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Maruti Suzuki to start selling electric cars in India by 2020

Making the vehicles affordable for the masses is key, chairman says

A Maruti Suzuki dealership in Bangalore, India. (Photo by Ken Kobayashi)

NEW DELHI -- With the government here aiming for an all-electric vehicle fleet by 2030, Maruti Suzuki India, the country's largest passenger carmaker, said Thursday it plans to roll out its first such car by 2020.

Suzuki Motor, which owns a majority stake in Maruti Suzuki, and Japanese peer Toyota Motor signed a memorandum of understanding on cooperating in environment-related technology last month.

"The first electric [will be launched] by 2020," Maruti Suzuki Chairman R. C. Bhargava told reporters. "We at Maruti don't have technology on electric vehicles. Suzuki has technology but Toyota has even more technology."

The electric vehicles will be made, sold and serviced in India, with Suzuki and Toyota sharing the technology with Maruti Suzuki, the chairman said. The Indian auto leader will also set up charging stations for its electric-vehicle customers.

The Suzuki-Toyota agreement covers such areas as hybrids, electric vehicles and future fuel cell technology.

A quick rollout

"[Since] the government's emphasis here is on a quick introduction of electric cars and because many countries in the world are [also] going with electric cars, these two companies have ... decided to go ahead with [the electric-vehicle cooperation]," Bhargava said. "It has become an urgent matter."

One of the main challenges will be how to make the cars affordable, according to the chairman. Manufacturing small electric vehicles is one way to keep costs down, he said, stressing the differences between large electric cars and small ones.  

"A car which can become affordable in the U.S. and Europe ... [may not] be affordable in India," Bhargava said. "What kind of [government] policies and incentives are required have to be worked out in detail."

The same thing applies to infrastructure. "I don't think anybody knows today what kind of infrastructure will come up to support EVs," he said.

At present, Mahindra & Mahindra is the only domestic company selling electric cars. Its e20 hatchback carries a price of around 750,000 rupees ($11,700). In comparison, Maruti Suzuki's popular Alto small car -- which is not an electric vehicle -- starts at around 250,000 rupees.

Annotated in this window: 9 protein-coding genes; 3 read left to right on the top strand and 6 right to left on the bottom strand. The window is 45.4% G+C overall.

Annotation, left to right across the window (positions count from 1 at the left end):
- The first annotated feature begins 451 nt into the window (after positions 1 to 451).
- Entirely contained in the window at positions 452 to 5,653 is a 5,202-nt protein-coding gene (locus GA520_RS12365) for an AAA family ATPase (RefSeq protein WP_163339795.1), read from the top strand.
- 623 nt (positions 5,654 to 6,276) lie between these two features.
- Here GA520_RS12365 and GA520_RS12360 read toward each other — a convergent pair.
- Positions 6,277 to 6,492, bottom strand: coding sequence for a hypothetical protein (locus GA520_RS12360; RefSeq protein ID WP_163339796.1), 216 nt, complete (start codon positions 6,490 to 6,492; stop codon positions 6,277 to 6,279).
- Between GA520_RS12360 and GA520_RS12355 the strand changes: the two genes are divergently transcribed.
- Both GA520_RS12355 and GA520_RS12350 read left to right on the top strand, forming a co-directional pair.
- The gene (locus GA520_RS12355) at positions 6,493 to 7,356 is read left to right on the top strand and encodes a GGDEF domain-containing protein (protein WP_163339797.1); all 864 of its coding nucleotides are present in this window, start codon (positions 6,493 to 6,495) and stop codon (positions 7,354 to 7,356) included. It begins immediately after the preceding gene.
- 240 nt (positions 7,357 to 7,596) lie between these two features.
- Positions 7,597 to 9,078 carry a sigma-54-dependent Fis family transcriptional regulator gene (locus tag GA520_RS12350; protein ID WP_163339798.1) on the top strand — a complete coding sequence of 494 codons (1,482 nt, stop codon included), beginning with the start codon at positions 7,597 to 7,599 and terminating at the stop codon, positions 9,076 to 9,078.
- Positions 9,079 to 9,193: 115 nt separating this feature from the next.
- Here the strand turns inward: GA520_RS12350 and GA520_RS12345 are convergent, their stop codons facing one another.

Tata Motors this month rolled out its Tigor electric car -- priced at above 1.1 million rupees -- for the government-run company Energy Efficiency Services. The vehicle is not yet available on the open market.

Nationwide survey

Maruti Suzuki, meanwhile, will conduct a countrywide market survey within two to three weeks to find out more about the reality on the ground, such as what people might look for in an electric vehicle and how many would be able to access charging infrastructure. The findings will be released by the end of February.

"Ultimately India is going for EVs on a very large scale," Bhargava said. "It is very important to know [what] the consumer [wants]," he said.

While the government is eyeing 100% electric vehicles by 2030, the Society of Indian Automobile Manufacturers has recommended selling vehicles that are 40% electric by that time, with 2047, the centennial anniversary of India's independence from British rule, a better target for 100% electric cars.      

India imports around 80% of its crude oil, so the government's move toward electric vehicles would not only reduce this cost but also help control pollution.

Bhargava, meanwhile, said that conventional cars will continue to sell. "From now till 2030, the total number of cars which will be sold in India, assuming 8% yearly growth, will be 71 million," he said. "Out of this 71 million, 14.4 million will be electric and 56.6 million will be conventional [internal combustion engine] cars."  

The country's passenger car market will grow from annual sales of 3.3 million units now to roughly 10 million by 2030, he said. "The best scenario is that 40% of that will be EV. If 60% is non-EV, that [will be] 6 million cars... So new investment will be required even for conventional cars."

Bhargava, however, maintained that the 40% target for electric vehicles cannot be reached unless the cars are made small and affordable.

In the year ended March 2016, 22,000 electric vehicles were sold in India, according to the Society of Manufacturers of Electric Vehicles here. Of those, only 2,000 were four-wheelers -- a tiny fraction of the over 3 million passenger cars sold.

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